While attending the IPPA World Congress this summer I learned a lot. I took a lot of notes. Then I promptly forgot a great deal of what I heard. Why? Well, I was a little distracted. We were launching our book, Character Strengths Matter: How to Live a Full Life, which has been doing really well. There was a lot of excitement among all the contributors and endorsers and we had a lot of books to get out to them.
And I was on the practice committee which had to review 1/2 of the 800 abstracts, so I was busy greeting my committee and thanking them. But one of my takeaways was Barbara Fredrickson’s new research that people who aim for happiness are actually less happy than those who aim for positivity in their lives. If you focus on those moments that create positivity for you rather than trying to get at ‘happiness’ you will be more successful. It reminds me of what Ed Diener, former head of the International Positive Psychology Association and well-being researcher, said at the IPPA conference a few years ago. He said he was asked to head up the American Psychological Association (APA). It would be very prestigious. But he had to ask himself, “What will I be doing all day? I like crunching data. I knew as head of the APA I would not see my family as much and I would not be crunching data.” As a result he turned it down.
Now the new issue of the *Journal of Social & Clinical Psychology* includes a study which shows that focusing on others linked to decreases in depression, anxiety, & Stress; while focusing on self has the opposite effect: “Focusing on Self or Others Has Different Consequences for Psychological Well-Being: A Longitudinal Study of the Effects of Distinct Interpersonal Goals.”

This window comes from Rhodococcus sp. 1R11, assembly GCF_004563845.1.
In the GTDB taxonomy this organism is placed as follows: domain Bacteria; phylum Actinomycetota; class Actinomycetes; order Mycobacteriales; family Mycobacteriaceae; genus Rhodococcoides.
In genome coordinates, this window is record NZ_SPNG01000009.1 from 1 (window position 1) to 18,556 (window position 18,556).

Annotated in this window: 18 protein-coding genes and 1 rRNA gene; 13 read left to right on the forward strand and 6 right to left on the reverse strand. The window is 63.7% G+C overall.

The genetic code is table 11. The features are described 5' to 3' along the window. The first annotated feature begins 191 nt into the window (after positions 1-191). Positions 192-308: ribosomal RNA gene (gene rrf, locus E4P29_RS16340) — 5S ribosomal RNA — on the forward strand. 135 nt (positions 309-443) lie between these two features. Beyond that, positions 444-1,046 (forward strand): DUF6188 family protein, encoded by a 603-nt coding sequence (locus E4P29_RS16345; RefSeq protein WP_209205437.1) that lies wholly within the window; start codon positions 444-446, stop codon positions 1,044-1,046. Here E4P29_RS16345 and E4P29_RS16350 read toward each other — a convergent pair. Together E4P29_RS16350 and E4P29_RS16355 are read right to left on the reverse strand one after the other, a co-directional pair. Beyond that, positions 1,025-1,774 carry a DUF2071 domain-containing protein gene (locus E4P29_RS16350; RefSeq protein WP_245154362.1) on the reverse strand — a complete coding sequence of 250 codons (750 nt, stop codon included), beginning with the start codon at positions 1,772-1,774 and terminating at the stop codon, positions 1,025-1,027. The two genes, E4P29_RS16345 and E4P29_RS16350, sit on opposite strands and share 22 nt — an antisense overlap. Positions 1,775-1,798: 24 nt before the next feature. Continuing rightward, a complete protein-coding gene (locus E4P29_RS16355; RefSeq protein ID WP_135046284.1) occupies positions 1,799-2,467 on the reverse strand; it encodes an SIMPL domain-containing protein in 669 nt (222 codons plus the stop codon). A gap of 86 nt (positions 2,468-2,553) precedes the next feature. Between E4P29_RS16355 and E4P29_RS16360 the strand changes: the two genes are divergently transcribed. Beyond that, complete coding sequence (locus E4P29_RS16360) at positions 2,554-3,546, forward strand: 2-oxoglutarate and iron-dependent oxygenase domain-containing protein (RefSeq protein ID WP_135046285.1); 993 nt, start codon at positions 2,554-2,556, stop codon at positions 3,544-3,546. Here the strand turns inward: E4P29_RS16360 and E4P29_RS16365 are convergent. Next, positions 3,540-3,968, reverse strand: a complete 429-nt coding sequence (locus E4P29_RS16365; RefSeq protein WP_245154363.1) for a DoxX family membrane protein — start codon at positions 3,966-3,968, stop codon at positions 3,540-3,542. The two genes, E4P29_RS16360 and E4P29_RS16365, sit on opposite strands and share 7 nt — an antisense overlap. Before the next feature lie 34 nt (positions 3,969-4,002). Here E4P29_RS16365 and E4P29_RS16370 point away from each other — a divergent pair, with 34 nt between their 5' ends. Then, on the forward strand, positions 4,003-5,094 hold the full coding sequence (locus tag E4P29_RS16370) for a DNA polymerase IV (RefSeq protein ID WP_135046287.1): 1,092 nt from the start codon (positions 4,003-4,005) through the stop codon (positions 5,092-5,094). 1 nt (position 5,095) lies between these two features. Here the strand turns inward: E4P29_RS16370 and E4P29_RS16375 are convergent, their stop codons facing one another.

The authors are Joana Duarte & José Pinto-Gouveia of the Cognitive–Behavioral Centre for Research and Intervention (CINEICC), University of Coimbra, Portugal. Here’s an excerpt from the Introduction: “We propose that having self-image goals (trying to create and manage a positive image) may lead to psychological distress, while genuinely taking others’ needs into account and caring for their welfare (compassionate goals) may promote psychological well-being.”
Here’s an excerpt from the results: “Regression analysis suggested that compassionate goals predicted decreases in pre- and post-levels of depression, anxiety and stress, while self-image goals predicted increases in these psychopathological symptoms. Positive affect and feelings of clarity and closeness and less interpersonal conflicts mediated the relation between compassionate goals and depression, anxiety, and stress symptoms, while feelings of fear and confusion, loneliness and interpersonal conflicts and less positive emotions mediated the relation between self-image goals and depression, anxiety, and stress symptoms.”
(Thanks to Ken Pope and Lisa Sansom for passing the study along.)
So the bottom line is…focus on positive experiences and not general happiness; and focus on others, not on the mirror.